Death & Dying

I Am No Longer Afraid Of Death!

What Am I Afraid Of? I'm No Longer Afraid of Death!

So many events, I’m finding now ideas that I should have learned in high school. When someone’s angry, for instance, I didn’t learn what one needs to say to them (except get away, to myself).

Now I’ve learned that the question for me, if not to the Angry One, is: What am I afraid of losing?

Anger is always fear. And fear is always about losing something that matters to us.

What Am I Afraid of Losing?

I am almost never angry, but when that happens and I ask what am I afraid of losing, there’s an answer right top of all that emotion. I’m going to lose my freedom; I’m going to lose my right to be by myself; I’m going to lose my independence; I’m going to lose the company of a friend.

When I answer what am I afraid of, my earth mind is quick and true: "I’m going to lose my . . ." and the answer is one or two words. I can explain those words or not, I can fight (which has never physically been necessary in my life) or flee, which I’ve done time and again, this lifetime.

Even while I was with the Air Force, the guns were never loaded to fire at human beings . . . just targets in the wilderness. While flying, I was never angry, nor can I remember any of the other pilots angry, either. We could be frightened, but never did it jump to angry.

That was a good thing to learn, no matter how late it came for me.

Nowadays, or Thenadays, something that threatened loved­-one’s lives, or my own, would tick me off. Not so much now. Nothing threatens the one friend I care about, and as far as I can tell, nothing threatens my life, either.

After the Near-Death-Experience

There’s an odd thing that happens to most near-death­-experiencers . . . they come back from dying and they’re no longer frightened of it. Maybe the definition of Death has changed for them. It has for me! It changed because there was nothing painful, waiting for me, I didn’t even realize I had died. The airplane crashed and I didn’t know it till a week or so later.

The illusion that I was making a wonderful soft landing on a farmer’s landing strip continued for a minute after the air­plane was caught in the wires and slammed inverted onto the ground. I felt no crash, no sudden change in her flying.

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I was a spirit pilot in a spirit airplane, both of us perfect. I had no shadow that anything was wrong until a week later, when I woke in a hospital bed, of all places.

Nowadays, something threatens to kill me, I’m not angry: "Oh, time to go home? Fine!" My bags are packed.

How is it that people hearing a medical verdict of death can keep from smiling? We’re all heading home, and sorrow is a mortal’s game, not a spirit’s. Try it. Shift into your spirit’s mind, right now, and ask if your spirit is sorrowful about dying.

What Can We Lose As Mortals?

What can we lose, here, as mortals? Our houses and airplanes, the things of our lives? Not necessary at home. Lose our lives? Funny . . . but impossible. Our friendships, our loves? Can’t lose love from dying. It may seem to end to a mortal survivor, but it’s there all at once, soon as they fly home.

A long time, being separated? Hardly. Take your memory of your life—does it seem a long time ago, when you were six or ten? It’s a few minutes gone in time.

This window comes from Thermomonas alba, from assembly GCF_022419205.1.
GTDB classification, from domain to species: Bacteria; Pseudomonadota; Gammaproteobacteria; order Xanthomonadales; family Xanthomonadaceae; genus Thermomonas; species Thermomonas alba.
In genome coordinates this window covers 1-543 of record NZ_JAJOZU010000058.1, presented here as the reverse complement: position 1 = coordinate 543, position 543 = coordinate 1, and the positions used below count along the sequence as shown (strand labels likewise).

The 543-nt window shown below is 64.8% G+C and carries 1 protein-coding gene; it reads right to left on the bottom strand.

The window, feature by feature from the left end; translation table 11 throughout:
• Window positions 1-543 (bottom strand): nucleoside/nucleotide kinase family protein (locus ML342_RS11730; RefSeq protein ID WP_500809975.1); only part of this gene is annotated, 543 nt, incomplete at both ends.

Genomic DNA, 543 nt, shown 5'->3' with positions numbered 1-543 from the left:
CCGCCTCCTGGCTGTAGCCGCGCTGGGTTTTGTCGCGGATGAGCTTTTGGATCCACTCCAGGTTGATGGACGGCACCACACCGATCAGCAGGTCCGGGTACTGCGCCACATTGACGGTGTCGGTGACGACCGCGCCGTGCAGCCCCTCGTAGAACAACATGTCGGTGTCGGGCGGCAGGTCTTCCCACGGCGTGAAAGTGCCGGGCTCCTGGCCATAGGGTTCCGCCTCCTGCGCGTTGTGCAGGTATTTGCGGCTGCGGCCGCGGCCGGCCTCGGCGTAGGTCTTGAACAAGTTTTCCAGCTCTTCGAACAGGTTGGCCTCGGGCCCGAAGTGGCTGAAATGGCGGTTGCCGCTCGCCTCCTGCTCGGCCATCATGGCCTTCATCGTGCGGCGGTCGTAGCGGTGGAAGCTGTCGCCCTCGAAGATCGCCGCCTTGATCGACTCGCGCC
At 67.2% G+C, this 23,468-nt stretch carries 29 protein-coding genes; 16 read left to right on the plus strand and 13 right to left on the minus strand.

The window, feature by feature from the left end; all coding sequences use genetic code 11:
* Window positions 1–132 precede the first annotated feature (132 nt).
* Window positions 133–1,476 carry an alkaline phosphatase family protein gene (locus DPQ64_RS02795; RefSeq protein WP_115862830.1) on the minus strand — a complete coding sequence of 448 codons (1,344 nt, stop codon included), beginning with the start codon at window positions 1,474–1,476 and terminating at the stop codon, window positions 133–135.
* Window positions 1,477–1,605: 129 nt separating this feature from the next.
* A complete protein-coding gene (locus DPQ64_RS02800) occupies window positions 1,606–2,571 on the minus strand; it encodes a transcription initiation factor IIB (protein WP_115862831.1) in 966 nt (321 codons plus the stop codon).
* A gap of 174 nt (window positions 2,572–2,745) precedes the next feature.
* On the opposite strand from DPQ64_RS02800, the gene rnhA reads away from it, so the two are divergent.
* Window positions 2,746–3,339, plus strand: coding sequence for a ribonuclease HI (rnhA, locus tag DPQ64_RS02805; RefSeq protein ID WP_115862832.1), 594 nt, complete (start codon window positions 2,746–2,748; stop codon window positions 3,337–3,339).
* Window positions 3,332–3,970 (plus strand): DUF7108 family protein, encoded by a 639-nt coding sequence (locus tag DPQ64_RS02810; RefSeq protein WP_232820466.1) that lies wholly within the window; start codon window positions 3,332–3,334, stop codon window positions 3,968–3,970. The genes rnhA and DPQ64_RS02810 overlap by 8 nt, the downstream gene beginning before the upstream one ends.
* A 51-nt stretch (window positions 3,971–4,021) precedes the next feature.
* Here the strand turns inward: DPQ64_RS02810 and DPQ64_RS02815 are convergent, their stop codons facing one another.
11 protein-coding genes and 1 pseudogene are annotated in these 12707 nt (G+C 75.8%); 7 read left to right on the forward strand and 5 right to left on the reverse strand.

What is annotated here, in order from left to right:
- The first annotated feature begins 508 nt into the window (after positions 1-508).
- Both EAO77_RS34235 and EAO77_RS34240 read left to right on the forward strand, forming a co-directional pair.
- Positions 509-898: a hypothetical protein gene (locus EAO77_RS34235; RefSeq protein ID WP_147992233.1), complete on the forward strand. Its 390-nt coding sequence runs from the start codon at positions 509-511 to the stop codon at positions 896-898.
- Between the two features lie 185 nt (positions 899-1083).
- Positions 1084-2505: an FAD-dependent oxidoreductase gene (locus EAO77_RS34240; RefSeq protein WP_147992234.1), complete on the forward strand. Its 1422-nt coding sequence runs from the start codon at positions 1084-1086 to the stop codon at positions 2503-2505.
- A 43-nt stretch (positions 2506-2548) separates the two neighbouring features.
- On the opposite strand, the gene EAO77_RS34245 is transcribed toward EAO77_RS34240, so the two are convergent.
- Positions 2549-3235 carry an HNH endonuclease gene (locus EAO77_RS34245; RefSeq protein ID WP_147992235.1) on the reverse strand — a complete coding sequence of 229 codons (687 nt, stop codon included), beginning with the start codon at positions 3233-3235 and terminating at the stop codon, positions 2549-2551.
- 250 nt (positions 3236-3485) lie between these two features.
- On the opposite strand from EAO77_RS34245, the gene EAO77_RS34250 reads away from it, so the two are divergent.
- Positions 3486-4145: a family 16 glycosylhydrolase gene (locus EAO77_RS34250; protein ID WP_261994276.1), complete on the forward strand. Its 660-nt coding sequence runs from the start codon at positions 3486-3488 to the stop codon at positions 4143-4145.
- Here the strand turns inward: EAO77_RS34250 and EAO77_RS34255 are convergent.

Sure enough, our belief of days going forward in time is aw­fully slow, like a horizon we’re driving toward, in a car, while the past is lightning gone. The slow time is necessary for us to care for the details of the future.

Long waits to bear between friends? Not true at home . . . how often do dear departed friends tell us they can’t wait to see us again? As far as I know, never; while we mortals can miss them terribly, year after year.

The Belief in Death? It's Nothing!

A big change for me: since the crash, the belief of death is nothing!

If I were going to move through an arched doorway into a room of old friends, into a delight of beliefs, into a homecoming, would it seem like a strange event for me? Welcome, certainly; but strange? Not a moment! We’re there in a second, we don’t miss the ones who are connected to us, the ones who stay as mortals for a while . . . we’ll see them in dreams every night, which they mostly forget but we as spirit, never do.

The only times I’m afraid, now, is when I’ve forgotten home, and tune to the beliefs of mortals. And a mortal I guess I believe I shall be, for a while yet. Soon as I remember home, though, there’s no fear.

Mortality is a lonely place for a few of us. We live since most of us promised to hang on even when we found that home is infinitely to be preferred, but leaving here is not for a single second a sad event for us. Some things to do, and do them we shall, but going home? That’s a rainbow!

©2015 by Richard Bach.
Reprinted with permission of the author.

Article Source

Part-Time Angels: and 75 Others by Richard Bach.Part-Time Angels: and 75 Others
by Richard Bach.

Click here for more info and/or to order this book.

About the Author

Richard Bach is the author of Jonathan Livingston Seagull, Illusions, One, The Bridge Across Forever, and numerous other books.A former USAF pilot, gypsy barnstormer and airplane mechanic, Richard Bach is the author of Jonathan Livingston Seagull, Illusions, One, The Bridge Across Forever, and numerous other books. Most of his books have been semi-autobiographical, using actual or fictionalized events from his life to illustrate his philosophy. In 1970, Jonathan Livingston Seagull broke all hardcover sales records since Gone with the Wind. It sold more than 1,000,000 copies in 1972 alone. A second book, Illusions: The Adventures of a Reluctant Messiah, was published in 1977. Visit Richard's website at

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